Religious Investors Challenge Goldman Sachs on Excessive Pay
May 10th, 2011
Faith-based investors challenged Wall Street’s most powerful investment bank – Goldman Sachs – as it hosted shareholders at its building in Jersey City. The Goldman Sachs AGM was held outside Manhattan for the first time in history as the investment bank sought to head off anger about the fortunes it pays its top people and its role in the financial crisis.
Members of the Interfaith Center on Corporate Responsibility (ICCR) pressed Goldman Sachs at its Annual General Meeting last week on the sensitive subjects of executive compensation and pay disparity. Goldman CEO Lloyd Blankfein had no choice but to listen.
Religious investors introduced a shareholder resolution that asked the investment bank to evaluate whether its compensation packages for senior executives are excessive and should be modified. The resolution garnered just 4% of the vote, but raised uncomfortable questions for the well-paid executives, and won the attention of the Press.
Furthermore, the bank’s own resolution on how to pay its executives secured only 73 per cent of votes. Father Seamus Finn, who attended with other ICCR representatives, said: “We hope they will take a second look at … [the pay plan] because these votes usually get much higher support.”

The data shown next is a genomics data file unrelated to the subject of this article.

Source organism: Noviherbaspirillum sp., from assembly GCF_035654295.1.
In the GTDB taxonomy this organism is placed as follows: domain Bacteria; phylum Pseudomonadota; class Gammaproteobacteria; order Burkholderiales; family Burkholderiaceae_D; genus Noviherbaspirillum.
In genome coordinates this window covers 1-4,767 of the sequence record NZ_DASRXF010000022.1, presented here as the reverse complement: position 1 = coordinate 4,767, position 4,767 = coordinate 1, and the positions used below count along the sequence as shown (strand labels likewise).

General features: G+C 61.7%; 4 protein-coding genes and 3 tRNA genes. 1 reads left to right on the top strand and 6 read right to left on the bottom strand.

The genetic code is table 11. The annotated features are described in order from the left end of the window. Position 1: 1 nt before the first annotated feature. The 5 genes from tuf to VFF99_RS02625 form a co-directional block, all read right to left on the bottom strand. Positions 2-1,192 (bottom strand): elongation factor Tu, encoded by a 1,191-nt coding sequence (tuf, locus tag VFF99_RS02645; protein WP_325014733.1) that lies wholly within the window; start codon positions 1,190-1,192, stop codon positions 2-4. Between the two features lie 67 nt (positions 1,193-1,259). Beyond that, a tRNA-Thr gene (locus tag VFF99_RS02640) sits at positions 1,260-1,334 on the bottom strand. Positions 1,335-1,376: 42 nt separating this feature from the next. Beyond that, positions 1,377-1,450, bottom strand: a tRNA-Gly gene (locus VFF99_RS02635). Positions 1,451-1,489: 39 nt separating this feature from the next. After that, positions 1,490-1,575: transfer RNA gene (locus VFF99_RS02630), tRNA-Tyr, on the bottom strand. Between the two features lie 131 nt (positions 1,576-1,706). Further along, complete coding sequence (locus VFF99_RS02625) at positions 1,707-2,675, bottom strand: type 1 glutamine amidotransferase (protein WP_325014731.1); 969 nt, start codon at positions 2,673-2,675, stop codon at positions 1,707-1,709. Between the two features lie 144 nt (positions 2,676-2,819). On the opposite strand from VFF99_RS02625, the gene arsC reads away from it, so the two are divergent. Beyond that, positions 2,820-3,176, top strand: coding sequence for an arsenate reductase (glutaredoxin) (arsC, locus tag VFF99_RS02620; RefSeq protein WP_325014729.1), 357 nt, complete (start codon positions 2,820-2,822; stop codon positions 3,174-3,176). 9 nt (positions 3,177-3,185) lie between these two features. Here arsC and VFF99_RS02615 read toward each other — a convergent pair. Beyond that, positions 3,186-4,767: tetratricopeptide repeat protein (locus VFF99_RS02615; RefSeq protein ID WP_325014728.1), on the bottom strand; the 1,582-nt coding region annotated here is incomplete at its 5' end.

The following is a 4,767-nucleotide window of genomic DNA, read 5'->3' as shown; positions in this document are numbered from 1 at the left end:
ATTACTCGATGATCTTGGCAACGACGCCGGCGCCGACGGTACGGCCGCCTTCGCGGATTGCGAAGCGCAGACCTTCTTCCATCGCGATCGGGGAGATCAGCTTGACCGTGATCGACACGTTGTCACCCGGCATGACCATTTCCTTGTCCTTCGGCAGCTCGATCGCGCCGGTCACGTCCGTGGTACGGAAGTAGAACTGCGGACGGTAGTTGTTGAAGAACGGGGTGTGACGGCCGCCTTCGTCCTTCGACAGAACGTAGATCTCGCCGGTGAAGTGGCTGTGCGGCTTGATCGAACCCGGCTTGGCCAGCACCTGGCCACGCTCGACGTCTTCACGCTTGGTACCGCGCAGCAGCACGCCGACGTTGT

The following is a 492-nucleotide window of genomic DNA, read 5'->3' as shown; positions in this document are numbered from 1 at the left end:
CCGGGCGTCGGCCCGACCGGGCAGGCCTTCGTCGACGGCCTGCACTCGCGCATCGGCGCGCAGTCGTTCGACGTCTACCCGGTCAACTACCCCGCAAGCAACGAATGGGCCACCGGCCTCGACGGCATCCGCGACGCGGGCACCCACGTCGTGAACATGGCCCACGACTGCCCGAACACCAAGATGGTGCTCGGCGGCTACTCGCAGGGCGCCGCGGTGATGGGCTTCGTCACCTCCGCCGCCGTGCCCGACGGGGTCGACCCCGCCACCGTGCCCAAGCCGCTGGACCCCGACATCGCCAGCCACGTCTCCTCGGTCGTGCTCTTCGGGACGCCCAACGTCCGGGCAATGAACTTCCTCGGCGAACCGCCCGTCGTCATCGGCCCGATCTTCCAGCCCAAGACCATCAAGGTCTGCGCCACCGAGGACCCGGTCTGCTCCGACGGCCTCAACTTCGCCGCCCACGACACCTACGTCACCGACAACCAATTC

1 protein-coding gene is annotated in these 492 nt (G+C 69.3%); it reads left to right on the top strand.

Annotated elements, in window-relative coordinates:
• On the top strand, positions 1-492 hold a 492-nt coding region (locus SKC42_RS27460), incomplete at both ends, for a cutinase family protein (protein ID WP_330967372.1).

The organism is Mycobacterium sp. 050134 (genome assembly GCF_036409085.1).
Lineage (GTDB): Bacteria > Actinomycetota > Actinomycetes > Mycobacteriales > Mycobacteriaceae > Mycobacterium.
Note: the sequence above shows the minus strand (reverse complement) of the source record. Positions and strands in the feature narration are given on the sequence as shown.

The religious contingent wanted to know why compensation for Goldman’s top five executives rose to $69.6 million in 2010 even as profits and revenues have declined. Overpayment in the financial services industry has been criticized most recently in a study from the Council of Institutional Shareholders.
Sister Nora Nash of the Sisters of Saint Francis says the group’s mission is primarily about getting better returns. As long-term shareholders of Goldman the nuns’ retirement savings are at stake when outsized pay packages limit dividends or growth. “When we see CEOs earning over 300 times more than the typical worker, it raises serious questions for shareholders on whether they are really (that) valuable.”
“Everybody deserves to be rewarded for their work,” said Father Seamus Finn of the Missionary Oblates of Mary Immaculate, who plans to attend the meeting. “But our culture has created the star corporate CEO whose work doesn’t deliver the kind of value warranted by that status.”